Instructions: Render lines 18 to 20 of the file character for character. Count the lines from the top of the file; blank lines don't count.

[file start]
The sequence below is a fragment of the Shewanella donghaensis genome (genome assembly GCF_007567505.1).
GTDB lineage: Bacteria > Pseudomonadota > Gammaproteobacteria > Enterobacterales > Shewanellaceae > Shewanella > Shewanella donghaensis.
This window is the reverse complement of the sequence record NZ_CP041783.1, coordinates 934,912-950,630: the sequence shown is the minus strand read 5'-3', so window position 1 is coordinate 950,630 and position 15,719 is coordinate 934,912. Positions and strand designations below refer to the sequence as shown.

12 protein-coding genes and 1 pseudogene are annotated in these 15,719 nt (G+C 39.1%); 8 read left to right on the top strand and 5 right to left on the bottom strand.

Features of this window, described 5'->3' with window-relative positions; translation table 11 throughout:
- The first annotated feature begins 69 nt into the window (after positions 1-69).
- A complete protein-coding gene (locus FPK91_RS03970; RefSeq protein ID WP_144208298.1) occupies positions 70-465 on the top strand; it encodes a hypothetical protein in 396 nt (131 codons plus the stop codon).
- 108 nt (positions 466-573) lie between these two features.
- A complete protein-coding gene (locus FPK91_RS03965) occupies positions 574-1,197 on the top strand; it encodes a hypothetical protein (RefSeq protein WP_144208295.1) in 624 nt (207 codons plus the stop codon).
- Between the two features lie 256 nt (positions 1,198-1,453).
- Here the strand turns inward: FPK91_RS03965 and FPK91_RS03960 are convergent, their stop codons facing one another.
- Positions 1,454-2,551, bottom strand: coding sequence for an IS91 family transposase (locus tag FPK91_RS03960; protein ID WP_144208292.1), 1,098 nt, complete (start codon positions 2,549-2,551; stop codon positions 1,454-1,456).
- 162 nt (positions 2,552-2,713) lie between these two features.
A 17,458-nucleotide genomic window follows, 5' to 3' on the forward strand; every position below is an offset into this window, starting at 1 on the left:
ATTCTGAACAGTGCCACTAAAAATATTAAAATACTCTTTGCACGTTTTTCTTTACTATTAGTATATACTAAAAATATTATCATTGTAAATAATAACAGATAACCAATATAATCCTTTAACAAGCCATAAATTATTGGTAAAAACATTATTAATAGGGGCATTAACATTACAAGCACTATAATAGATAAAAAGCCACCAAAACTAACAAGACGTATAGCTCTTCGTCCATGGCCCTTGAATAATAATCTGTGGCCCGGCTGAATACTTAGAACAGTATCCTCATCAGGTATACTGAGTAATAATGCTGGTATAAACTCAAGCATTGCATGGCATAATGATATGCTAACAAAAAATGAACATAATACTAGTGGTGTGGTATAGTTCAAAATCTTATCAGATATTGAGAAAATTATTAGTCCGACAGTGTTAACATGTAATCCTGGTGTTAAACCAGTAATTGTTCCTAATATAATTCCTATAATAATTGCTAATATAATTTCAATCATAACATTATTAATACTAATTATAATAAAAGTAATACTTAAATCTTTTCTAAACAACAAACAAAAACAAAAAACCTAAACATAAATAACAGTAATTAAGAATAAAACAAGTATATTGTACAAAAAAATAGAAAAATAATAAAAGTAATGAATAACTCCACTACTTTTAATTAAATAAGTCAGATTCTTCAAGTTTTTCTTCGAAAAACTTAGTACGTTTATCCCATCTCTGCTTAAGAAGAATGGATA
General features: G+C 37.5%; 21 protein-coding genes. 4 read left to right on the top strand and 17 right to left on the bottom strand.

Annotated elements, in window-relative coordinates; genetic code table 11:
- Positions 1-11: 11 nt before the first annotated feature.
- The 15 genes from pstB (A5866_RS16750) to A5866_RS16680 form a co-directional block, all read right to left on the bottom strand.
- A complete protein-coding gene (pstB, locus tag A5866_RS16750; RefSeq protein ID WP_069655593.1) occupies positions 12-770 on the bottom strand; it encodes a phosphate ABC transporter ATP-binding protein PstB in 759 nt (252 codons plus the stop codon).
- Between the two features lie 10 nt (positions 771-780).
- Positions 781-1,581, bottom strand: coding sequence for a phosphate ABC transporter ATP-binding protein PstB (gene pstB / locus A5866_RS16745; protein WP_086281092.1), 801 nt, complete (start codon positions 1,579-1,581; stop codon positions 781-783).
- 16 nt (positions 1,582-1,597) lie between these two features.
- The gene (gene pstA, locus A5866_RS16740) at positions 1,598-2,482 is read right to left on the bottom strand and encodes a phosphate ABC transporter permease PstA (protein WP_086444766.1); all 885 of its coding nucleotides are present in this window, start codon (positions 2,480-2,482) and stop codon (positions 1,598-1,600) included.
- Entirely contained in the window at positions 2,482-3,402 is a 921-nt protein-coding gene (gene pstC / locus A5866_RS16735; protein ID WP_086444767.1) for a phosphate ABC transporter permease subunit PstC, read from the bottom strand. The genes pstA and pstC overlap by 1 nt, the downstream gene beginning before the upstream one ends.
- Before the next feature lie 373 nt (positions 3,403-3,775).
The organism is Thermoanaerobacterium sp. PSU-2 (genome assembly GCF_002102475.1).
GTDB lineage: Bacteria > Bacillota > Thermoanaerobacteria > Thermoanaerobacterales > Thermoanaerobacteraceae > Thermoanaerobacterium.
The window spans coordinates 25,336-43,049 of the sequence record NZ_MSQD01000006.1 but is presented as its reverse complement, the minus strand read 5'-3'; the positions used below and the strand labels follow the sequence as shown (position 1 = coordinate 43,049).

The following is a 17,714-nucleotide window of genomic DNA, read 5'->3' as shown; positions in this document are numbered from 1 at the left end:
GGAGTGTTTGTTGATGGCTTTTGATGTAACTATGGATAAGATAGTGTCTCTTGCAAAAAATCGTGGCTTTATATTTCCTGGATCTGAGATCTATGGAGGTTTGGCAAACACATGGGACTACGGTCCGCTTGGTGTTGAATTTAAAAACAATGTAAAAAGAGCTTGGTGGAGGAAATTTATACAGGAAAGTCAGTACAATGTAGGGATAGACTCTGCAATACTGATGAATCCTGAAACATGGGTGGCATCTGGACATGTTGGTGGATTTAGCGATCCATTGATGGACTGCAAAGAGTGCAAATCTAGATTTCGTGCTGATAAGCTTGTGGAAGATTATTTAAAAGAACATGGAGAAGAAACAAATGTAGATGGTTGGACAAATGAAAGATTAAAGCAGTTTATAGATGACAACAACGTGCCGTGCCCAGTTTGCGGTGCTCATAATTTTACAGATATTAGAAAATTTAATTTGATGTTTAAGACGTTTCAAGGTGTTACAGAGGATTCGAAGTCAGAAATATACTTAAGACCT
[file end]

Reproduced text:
- Positions 1-11: 11 nt before the first annotated feature.
- The 15 genes from pstB (A5866_RS16750) to A5866_RS16680 form a co-directional block, all read right to left on the bottom strand.
- A complete protein-coding gene (pstB, locus tag A5866_RS16750; RefSeq protein ID WP_069655593.1) occupies positions 12-770 on the bottom strand; it encodes a phosphate ABC transporter ATP-binding protein PstB in 759 nt (252 codons plus the stop codon).